D.C. Update: ‘We are better off today’
By Kindra Gordon
“Are we better off today than a year ago?”
That’s the question Colin Woodall, senior vice president of government affairs for the National Cattlemen’s Beef Association (NCBA), posed in Phoenix, Ariz., Jan. 30 as he addressed attendees at the American National CattleWomen (ANCW) Annual Conference. The conference was hosted in conjunction with the 2018 Cattle Industry Convention and NCBA Trade Show.
Woodall, who serves as NCBA’s chief lobbyist on Capitol Hill, provided a “D.C. Update,” beginning his remarks by recognizing that President Donald Trump has marked one year in the White House.
“He is polarizing,” Woodall noted, “and I wish he’d put the phone down a little bit, but I’m not in the camp that thinks he should stop tweeting altogether.”
Woodall credited Trump with putting together a strong administrative team that, he said, “has proven he has the beef industry’s best interests in mind.”
To answer his initial question of whether we are better off than a year ago, Woodall said, “It’s an unequivocal yes.”
To this point, Woodall cited the rollback of the BLM Planning 2.0 Rule; reduction of the size of two Utah national monuments; and killing both the Waters of the United States (WOTUS) Rule and the Grain Inspection, Packers and Stockyards Administration (GIPSA) Rule as victories the Trump administration has achieved in the past year.
Woodall noted that for the first time since 1986, a comprehensive tax reform plan was passed — and it doubled the exemption amount for the death tax, while also maintaining a step up in basis. “We were fortunate to get both,” he stated.
Return of beef to China was another success.
“It’s not a perfect agreement, but it’s a foot in the door,” shared Woodall.
“So, overall, 2017 was pretty good to us,” he observed. “Now we’ve got to look ahead, because 2018 is short because of the mid-term elections. … We have from now until about Memorial Day [when election campaigns kick in] to get things done.”
On the docket, the farm bill will expire in September 2018.
“History tells us we’ll probably see an extension,” Woodall noted, “but we have two fiery chairmen in the House and Senate who are working to get it done.” Woodall said he anticipates seeing an initial markup of the farm bill in the House of Representatives by mid-February.
Among the issues Woodall and his NCBA staff are working on are immigration reform to ensure a labor force for agriculture, getting clarification on the Superfund legislation for agricultural operations, and pursuing what Woodall called an urgent need to set up a vaccine bank to protect American producers and their livestock from a foot-and-mouth disease (FMD) outbreak.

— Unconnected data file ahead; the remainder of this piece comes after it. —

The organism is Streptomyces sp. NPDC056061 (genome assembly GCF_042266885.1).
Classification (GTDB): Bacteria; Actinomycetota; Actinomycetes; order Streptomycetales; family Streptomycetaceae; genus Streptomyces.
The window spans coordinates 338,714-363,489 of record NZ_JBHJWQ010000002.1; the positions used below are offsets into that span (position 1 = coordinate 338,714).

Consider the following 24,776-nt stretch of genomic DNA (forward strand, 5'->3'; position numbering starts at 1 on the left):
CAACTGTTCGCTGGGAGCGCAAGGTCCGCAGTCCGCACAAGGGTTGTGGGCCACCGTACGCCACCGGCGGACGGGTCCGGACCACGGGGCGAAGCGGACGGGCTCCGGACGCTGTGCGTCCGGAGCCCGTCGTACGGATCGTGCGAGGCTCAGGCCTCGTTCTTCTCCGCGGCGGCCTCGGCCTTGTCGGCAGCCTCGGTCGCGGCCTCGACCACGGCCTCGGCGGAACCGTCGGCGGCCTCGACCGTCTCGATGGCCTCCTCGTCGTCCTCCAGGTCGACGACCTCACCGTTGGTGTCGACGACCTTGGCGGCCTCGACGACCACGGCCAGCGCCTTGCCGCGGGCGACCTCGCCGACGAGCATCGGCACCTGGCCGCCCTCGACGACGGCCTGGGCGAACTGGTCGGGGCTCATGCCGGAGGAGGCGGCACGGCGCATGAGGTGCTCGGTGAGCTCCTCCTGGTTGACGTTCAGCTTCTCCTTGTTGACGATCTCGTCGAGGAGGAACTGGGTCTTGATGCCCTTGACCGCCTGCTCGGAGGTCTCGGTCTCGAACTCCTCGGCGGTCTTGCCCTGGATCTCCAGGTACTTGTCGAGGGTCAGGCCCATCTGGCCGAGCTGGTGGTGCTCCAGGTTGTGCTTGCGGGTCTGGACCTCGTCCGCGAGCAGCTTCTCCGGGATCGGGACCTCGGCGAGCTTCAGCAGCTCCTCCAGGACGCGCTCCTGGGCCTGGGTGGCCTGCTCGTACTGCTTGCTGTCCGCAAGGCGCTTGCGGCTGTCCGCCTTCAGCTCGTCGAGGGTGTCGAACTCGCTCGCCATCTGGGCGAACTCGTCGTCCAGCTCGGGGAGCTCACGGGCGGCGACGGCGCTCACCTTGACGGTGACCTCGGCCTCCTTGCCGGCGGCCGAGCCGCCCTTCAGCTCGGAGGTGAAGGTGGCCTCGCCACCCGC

“We are at risk without it,” Woodall stated.
Additionally, Woodall noted, “Fake meat can’t be called beef,” and indicated NCBA will work toward legislation to prevent that.
Woodall shared that the D.C. staff is working to find a solution to the electronic logging device (ELD) rule as it relates to truckers transporting livestock. As well, staff members are already drafting a replacement rule for WOTUS.
“When we are done, we want to be confident it will protect private property rights and, more importantly, that another administration can’t come in and undo it.”
Looking ahead, Woodall noted that the tax reform that was passed will sunset after 10 years.
“We need to continue to work on and get permanent legislation in place,” he said.
In closing, when asked about trade, Woodall acknowledged that NAFTA is an area in which NCBA does not agree with Trump.
“NAFTA’s been good to us,” he said. “We don’t want to renegotiate. Our message, to the President has been: ‘Don’t jeopardize our access; don’t pull out.’” Woodall said there are two more rounds of NAFTA talks, with a goal of trying to wrap up the agreement by March.
He noted that President Trump also wants to renegotiate the current trade agreement with South Korea (called KORUS).
Woodall said he anticipates the NAFTA and KORUS agreements might be finalized in 2018, but he does not anticipate trade talks with Japan or the United Kingdom to come to fruition this year. “Trade is important because with an increasing domestic cow herd, we have to move more [beef] product,” he emphasized.
Editor’s Note: Kindra Gordon is a freelance writer and cattlewoman from Whitewood, S.D. This article was written as part of Angus Media’s coverage of the 2018 Cattle Industry Convention in Phoenix, Ariz. Jan. 29-Feb. 2. See additional coverage in future issues and online at www.angus.org.